The local elections were in full swing, and political rivalries could turn up anything – even a cycle-bomb. As he peered outside, he had an eerie sense that he might be peering through a different window. The familiar view of a brick-clad facade of the drab and decrepit six-storey garment factory refused to greet him today. What greeted him today instead, was a rubble-heap of deathly proportions: fallen concrete beams with ripped-off and twisted metal rods, crumpled factory floors, and caved-in ceilings.

But the reason he was shell-shocked and the blood drained from his face, was the wordless realization that thousands just like him worked in the garment factory that this building housed.

And there was Indu on the fourth floor of this collapsed building. Buttons Section, third row to the right, next to window the size of an exhaust vent. Always waving her red dupatta through the vent-window at the sight of Selva getting off his clackety-clack Hero bicycle at 8:00 AM every weekday morning. Just like she did today. He had waved back to her. Where is she?

The floor manager was screaming his head off.

“The workers are trapped!” he yelled. “Let’s get them out”

Selva heard loud wails coming from another worker who was calling out to her sister somewhere in that collapsed building. There was instant chaos and panic on the floor. Selva was caught up with the rushing crowd, he rushed down the stairs and moved quickly to the high gates that fenced in the garment workers. The security guards did not budge to their request of opening them as it was not the appointed time for the gates to be opened. Some of the workers scaled the high fence.  The guards were quickly overpowered. The gates swung open and a burst of men rushed out towards the collapsed building. A dust cloud emerged behind them with unmatched flip-flops and slippers strewn about in it’s wake.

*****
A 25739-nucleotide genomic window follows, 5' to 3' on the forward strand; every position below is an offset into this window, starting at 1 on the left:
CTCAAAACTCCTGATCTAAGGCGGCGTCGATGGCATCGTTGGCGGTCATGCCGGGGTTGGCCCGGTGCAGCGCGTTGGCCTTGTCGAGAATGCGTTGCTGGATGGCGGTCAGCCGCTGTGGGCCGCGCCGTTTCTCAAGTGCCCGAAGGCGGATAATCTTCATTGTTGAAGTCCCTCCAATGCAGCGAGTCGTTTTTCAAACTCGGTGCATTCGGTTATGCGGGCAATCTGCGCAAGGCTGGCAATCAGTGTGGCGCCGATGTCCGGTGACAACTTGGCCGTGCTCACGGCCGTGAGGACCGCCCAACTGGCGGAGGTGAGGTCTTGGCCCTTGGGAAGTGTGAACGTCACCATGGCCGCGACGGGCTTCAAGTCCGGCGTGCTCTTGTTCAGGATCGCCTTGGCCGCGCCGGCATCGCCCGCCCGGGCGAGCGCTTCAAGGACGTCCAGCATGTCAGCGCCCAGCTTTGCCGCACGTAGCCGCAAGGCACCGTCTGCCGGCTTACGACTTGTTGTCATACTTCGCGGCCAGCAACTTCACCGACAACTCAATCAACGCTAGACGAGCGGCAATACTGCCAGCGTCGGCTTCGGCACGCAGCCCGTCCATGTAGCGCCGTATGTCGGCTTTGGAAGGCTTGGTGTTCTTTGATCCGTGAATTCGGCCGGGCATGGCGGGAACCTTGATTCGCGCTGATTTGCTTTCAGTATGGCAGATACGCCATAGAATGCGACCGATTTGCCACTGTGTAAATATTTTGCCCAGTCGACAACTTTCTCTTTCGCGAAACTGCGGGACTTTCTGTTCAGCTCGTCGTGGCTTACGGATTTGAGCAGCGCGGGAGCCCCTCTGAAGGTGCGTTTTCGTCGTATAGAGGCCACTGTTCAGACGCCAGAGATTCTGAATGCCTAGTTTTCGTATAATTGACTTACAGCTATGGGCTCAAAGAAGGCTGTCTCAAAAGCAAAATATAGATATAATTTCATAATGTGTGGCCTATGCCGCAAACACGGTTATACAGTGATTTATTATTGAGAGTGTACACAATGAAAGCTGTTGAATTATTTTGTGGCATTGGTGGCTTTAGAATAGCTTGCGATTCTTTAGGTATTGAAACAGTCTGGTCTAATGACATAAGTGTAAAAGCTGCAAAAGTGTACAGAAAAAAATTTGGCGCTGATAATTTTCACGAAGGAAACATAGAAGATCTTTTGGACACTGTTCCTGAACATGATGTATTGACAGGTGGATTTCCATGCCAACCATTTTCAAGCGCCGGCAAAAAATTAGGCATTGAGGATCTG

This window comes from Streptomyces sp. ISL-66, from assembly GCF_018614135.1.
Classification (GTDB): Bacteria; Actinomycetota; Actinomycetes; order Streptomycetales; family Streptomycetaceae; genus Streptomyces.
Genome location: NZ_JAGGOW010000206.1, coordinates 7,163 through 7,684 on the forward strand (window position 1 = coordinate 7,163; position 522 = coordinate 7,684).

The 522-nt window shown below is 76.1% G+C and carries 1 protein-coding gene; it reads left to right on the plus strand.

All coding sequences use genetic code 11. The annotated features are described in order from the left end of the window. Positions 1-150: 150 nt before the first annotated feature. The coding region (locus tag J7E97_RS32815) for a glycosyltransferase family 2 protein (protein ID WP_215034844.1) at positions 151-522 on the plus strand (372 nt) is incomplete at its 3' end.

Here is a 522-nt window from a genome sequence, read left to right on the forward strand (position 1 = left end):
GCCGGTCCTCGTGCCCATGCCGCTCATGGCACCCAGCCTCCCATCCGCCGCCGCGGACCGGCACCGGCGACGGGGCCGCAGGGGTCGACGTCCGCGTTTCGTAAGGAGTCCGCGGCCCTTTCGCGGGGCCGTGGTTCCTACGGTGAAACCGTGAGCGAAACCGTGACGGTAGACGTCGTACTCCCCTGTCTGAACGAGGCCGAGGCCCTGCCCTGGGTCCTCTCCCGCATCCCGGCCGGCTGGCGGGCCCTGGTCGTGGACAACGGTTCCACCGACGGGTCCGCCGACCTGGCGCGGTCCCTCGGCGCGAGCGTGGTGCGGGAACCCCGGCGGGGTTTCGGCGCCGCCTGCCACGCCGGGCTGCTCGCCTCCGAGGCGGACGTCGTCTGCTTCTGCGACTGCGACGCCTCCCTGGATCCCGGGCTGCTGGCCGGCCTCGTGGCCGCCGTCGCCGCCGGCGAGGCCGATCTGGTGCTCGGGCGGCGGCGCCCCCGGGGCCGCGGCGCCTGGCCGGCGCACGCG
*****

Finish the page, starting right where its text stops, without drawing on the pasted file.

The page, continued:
There was an undefined and invisible periphery around the collapsed building where the army of men suddenly stopped.

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Gudiya – A doll that saved me

In Short Story, Women, Writing Assignments on April 28, 2013 at 10:22 pm

 
 
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Sindhu clutched the green sheet that covered her, as she lay on the stretcher.  She stared at the ceiling.  She was parked in a freezer cold room with two other patients awaiting their turn at Operating Theater #3 of St. John’s Hospital.  She shivered.  She wished the ordeal would be over soon. She let her tears roll down her cheek and wet the joyless hospital pillow.